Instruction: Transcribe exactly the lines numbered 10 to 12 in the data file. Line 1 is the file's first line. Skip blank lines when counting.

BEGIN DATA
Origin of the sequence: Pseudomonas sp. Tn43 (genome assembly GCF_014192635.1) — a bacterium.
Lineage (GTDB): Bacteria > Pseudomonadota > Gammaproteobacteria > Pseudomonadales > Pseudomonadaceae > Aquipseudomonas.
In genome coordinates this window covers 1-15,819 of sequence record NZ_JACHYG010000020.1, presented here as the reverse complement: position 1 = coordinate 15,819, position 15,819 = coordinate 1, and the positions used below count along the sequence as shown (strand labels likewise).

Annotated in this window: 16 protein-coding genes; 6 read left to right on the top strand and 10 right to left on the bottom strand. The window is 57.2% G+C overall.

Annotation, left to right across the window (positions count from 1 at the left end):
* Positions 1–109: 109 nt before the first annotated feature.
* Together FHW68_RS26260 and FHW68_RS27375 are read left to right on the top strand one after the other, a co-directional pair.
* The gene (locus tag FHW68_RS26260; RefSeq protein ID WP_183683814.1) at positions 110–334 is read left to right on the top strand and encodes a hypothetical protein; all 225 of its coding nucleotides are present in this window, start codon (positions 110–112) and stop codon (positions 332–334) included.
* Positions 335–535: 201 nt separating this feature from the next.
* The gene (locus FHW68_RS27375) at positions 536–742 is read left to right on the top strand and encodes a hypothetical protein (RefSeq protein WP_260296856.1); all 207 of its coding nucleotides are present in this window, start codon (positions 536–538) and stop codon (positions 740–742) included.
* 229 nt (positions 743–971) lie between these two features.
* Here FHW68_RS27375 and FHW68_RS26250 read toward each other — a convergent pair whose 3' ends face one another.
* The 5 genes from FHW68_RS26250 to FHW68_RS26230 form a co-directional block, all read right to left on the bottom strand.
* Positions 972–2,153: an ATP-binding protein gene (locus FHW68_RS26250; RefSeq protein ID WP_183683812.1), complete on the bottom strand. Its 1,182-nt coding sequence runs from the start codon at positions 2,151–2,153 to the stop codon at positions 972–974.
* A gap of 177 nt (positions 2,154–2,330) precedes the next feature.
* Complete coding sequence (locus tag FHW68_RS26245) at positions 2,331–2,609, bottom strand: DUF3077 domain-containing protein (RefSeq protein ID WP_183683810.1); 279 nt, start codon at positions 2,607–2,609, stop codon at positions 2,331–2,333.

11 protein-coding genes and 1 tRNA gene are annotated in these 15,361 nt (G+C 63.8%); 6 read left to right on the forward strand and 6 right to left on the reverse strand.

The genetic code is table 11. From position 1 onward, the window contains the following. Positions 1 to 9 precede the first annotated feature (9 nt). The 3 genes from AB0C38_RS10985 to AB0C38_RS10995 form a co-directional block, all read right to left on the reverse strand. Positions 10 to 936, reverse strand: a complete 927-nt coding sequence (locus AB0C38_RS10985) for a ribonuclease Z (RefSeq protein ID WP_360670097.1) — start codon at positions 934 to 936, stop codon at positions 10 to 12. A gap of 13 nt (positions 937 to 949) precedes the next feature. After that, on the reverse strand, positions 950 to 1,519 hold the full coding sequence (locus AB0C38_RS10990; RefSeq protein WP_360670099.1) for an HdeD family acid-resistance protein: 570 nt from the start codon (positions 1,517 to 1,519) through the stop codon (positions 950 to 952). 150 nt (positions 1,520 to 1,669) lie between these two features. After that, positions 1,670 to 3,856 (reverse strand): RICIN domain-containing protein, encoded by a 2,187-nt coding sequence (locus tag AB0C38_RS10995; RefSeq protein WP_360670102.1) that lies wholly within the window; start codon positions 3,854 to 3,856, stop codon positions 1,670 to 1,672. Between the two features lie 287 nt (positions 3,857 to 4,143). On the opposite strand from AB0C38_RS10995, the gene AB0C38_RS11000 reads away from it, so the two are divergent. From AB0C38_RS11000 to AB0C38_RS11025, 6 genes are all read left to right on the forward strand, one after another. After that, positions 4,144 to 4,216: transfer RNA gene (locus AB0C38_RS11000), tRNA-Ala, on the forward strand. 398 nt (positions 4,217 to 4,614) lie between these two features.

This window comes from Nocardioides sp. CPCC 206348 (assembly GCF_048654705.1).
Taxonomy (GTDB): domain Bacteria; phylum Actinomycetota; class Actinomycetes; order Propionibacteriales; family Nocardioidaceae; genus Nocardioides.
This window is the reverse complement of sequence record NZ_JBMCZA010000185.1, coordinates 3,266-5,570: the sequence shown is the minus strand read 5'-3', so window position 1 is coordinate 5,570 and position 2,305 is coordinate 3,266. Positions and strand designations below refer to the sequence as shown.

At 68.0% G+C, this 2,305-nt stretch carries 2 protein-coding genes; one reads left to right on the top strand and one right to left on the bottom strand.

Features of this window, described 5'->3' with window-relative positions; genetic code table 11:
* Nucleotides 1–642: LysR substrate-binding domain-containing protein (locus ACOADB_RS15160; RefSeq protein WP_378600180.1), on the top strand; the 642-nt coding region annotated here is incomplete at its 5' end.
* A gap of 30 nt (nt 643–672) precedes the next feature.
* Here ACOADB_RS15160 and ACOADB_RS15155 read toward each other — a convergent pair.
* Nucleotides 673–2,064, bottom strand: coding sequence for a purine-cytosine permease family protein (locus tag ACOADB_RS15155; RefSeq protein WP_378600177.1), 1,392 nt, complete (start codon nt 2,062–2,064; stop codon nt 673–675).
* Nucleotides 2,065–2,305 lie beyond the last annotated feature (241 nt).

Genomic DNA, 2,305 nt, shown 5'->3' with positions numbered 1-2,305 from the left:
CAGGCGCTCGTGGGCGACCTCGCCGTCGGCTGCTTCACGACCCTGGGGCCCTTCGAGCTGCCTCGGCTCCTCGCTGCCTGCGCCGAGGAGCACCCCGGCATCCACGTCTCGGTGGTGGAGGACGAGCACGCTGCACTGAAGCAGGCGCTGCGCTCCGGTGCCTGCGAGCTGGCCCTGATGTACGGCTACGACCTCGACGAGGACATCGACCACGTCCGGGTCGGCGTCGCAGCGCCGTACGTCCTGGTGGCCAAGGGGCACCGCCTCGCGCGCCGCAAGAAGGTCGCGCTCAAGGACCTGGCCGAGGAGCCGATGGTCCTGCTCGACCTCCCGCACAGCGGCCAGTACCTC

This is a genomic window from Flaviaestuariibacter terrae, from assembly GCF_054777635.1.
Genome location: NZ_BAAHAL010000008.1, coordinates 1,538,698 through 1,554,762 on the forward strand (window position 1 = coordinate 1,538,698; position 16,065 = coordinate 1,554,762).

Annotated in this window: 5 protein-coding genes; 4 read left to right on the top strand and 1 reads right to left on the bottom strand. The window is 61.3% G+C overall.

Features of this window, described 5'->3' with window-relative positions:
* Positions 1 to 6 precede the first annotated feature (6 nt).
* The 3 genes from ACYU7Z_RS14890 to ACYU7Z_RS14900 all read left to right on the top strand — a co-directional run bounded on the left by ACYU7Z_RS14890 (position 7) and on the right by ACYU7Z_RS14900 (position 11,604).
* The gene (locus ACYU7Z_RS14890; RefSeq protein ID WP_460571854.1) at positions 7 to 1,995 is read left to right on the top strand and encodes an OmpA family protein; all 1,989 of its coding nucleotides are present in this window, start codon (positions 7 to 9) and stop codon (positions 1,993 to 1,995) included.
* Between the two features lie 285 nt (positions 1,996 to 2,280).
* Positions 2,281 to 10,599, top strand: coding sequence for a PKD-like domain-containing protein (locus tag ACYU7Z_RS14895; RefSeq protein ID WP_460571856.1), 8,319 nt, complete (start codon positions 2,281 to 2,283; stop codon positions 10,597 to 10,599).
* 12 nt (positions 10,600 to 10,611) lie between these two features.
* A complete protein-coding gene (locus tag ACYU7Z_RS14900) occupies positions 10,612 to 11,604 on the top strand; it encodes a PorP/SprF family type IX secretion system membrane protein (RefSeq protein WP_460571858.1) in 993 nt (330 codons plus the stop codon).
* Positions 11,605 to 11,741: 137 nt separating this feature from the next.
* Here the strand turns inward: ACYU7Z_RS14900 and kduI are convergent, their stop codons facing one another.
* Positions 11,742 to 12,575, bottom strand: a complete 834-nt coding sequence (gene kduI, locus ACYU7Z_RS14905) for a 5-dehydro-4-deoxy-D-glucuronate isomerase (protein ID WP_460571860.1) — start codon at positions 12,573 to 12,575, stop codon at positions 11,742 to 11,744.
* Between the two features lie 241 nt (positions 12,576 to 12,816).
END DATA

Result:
* The gene (locus FHW68_RS27375) at positions 536–742 is read left to right on the top strand and encodes a hypothetical protein (RefSeq protein WP_260296856.1); all 207 of its coding nucleotides are present in this window, start codon (positions 536–538) and stop codon (positions 740–742) included.
* 229 nt (positions 743–971) lie between these two features.
* Here FHW68_RS27375 and FHW68_RS26250 read toward each other — a convergent pair whose 3' ends face one another.